ArcelorMittal South Africa (Amsa) stood by the decision to wind down the Saldanha Works, saying it was unavoidable as rocketing input costs threatened the viability of the business. Photo: African News Agency (ANA) Archives
ArcelorMittal South Africa (Amsa) stood by the decision to wind down the Saldanha Works, saying it was unavoidable as rocketing input costs threatened the viability of the business. Photo: African News Agency (ANA) Archives

Amsa stands by decision to mothball its Saldanha Works

By Dineo Faku Time of article published Jun 10, 2020

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JOHANNESBURG – ArcelorMittal South Africa (Amsa) stood by the decision to wind down the Saldanha Works, saying it was unavoidable as rocketing input costs threatened the viability of the business.

Chief executive Kobus Verster said in the 2019 annual report released yesterday that the plant had almost always been a centre of excellence and its ceasing of operations was by no means a reflection on the performance of management and employees.

All who have worked at the plant in its relatively short history should take pride in having been part of a steel plant, which was well run and which consistently delivered. 

"However, the reality is that Saldanha Works had lost its cost advantage which resulted in it no longer being competitive in international export markets,” Verster said.

Saldanha Works was established by Amsa in partnership with the Industrial Development Corporation more than two decades ago. 

“The board was extremely loath to authorise Saldanha Works’ mothballing, but was mindful of the fact that the company was near the limits of its funding and that the financial drain which Saldanha Works represented threatened the entire ArcelorMittal South Africa operation,” the company said in the annual report. 

Amsa said that Saldanha Works would have contributed earnings before interest, taxes, depreciation, and amortisation loss of between R1.2 billion and R1.6bn in 2020.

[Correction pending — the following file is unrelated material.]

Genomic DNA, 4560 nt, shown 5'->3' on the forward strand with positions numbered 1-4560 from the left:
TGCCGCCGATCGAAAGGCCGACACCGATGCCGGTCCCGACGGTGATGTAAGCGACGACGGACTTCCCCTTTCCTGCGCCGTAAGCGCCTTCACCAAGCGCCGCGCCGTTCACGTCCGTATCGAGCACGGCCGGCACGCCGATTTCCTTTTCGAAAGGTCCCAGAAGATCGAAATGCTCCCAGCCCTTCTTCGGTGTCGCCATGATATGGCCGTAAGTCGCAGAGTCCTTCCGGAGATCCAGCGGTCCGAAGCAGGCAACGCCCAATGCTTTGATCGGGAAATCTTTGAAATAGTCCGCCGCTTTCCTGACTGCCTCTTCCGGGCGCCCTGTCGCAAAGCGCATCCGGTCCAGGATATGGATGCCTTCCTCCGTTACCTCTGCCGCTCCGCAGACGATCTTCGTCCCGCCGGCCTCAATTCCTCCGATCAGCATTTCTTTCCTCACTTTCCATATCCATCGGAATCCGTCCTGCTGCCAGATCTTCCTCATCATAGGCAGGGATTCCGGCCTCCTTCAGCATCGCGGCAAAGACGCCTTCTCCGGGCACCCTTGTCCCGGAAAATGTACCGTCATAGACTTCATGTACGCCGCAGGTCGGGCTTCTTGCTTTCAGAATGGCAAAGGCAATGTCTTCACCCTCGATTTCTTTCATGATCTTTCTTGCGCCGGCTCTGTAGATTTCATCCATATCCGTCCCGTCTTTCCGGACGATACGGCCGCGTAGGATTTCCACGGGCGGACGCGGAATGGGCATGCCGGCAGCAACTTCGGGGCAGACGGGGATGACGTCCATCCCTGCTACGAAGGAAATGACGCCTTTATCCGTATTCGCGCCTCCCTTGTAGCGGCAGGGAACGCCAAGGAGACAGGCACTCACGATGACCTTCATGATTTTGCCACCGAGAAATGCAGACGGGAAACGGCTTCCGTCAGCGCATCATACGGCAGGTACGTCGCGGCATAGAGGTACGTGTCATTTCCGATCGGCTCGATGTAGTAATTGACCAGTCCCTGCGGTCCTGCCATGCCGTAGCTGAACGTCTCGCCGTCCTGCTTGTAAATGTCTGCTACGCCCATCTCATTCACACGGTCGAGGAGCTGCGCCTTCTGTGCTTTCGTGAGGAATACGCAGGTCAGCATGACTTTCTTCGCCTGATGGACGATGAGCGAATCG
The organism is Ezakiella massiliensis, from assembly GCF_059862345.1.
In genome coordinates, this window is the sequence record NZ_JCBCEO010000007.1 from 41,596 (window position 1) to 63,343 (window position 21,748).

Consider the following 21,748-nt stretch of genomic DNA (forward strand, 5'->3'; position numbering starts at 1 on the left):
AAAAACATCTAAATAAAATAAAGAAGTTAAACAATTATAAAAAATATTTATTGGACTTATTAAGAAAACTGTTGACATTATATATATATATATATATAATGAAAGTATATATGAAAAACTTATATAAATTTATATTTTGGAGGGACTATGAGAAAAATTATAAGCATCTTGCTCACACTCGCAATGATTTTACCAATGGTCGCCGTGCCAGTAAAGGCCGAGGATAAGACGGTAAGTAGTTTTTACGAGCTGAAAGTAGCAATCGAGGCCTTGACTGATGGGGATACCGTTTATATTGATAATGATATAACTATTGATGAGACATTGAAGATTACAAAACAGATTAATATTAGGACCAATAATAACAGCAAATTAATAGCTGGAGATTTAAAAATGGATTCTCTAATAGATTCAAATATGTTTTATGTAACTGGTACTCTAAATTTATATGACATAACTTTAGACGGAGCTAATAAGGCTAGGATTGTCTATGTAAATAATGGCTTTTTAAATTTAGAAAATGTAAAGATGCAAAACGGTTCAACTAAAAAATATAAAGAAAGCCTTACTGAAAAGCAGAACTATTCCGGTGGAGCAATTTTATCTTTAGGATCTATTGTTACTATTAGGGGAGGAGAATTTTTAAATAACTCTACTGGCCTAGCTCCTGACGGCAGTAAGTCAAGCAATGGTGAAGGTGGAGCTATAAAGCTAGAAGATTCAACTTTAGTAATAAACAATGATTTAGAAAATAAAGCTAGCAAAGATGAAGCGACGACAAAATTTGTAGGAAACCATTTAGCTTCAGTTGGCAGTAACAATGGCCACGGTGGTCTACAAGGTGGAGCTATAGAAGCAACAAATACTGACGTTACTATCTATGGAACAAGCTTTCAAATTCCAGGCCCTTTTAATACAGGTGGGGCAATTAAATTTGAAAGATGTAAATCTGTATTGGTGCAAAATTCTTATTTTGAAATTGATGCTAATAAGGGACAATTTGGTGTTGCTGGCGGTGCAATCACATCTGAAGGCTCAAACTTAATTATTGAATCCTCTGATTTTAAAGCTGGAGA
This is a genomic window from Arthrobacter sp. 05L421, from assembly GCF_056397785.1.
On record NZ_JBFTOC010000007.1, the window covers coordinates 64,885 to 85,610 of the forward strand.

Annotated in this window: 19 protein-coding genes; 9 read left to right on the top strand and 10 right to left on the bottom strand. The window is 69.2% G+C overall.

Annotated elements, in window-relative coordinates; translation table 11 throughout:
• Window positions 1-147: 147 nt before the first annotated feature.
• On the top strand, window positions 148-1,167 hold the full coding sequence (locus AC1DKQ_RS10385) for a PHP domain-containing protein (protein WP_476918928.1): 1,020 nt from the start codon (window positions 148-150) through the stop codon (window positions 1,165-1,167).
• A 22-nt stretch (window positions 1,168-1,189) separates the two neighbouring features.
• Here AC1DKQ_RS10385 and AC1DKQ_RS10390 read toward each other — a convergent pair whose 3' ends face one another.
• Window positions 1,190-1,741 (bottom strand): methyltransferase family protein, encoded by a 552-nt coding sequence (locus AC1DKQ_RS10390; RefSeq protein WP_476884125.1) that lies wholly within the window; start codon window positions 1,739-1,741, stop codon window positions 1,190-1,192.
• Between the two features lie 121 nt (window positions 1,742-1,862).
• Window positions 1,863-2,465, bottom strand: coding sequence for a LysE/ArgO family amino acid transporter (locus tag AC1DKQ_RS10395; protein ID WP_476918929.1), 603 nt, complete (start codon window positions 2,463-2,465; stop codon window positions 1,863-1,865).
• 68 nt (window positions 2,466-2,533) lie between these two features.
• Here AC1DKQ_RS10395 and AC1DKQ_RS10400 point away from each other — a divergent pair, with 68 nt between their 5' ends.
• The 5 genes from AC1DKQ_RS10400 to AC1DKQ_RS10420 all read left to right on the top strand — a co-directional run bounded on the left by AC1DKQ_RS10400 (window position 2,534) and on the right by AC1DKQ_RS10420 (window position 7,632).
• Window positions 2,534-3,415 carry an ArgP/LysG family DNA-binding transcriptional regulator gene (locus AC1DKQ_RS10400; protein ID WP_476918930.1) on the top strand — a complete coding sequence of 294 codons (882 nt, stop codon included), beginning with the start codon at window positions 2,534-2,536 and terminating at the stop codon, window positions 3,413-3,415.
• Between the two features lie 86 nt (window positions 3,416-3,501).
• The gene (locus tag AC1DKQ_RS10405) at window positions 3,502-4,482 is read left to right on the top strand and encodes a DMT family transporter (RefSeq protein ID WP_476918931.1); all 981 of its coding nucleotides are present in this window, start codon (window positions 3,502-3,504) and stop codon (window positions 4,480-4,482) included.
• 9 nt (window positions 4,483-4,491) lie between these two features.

“Despite management’s strenuous efforts to seek relief from excessive input costs, no meaningful amelioration was achieved. The decision to put Saldanha Works on care and maintenance could no longer be avoided,” the company said.

Around 1 200 positions were set to be lost as a result of the decision to wind down operations last November.

Amsa said iron ore costs at Saldanha Works had more than tripled between 2010 and 2019. 

“This almost unprecedented rise derived from Saldanha Works’ reliance on a single iron ore supplier, and from the technology within the plant,” said the company. It also said that coal costs at the plant had escalated by a staggering 177 percent since 2009.

This was because until recently coal was cost-effective and was sourced mainly from the Grootegeluk Colliery owned by Exxaro Resources near Lephalale in Limpopo. 

Amsa had an off-take agreement with Grootegeluk of some 460 000 tons a year. However, with the phased commissioning of Eskom’s Medupi coal-fired power station, this allocation was reduced to 360 000 tons a year and then to 340 000 tons a year.

“Exxaro’s reduction in our 'quota' forced the company to source supplies from alternative suppliers, particularly in the Emalahleni region of Mpumalanga. These deposits are on a considerably smaller scale than that of Grootegeluk and are more costly to mine. 

"In the case of Saldanha Works, railage costs were so punitive it was more affordable for the company to ship Mpumalanga coal to Richards Bay by rail and then to transport it by sea to Saldanha Works,” said the company.

In terms of electricity, the plant’s electricity cost had jumped by 218 percent in the past decade.

BUSINESS REPORT

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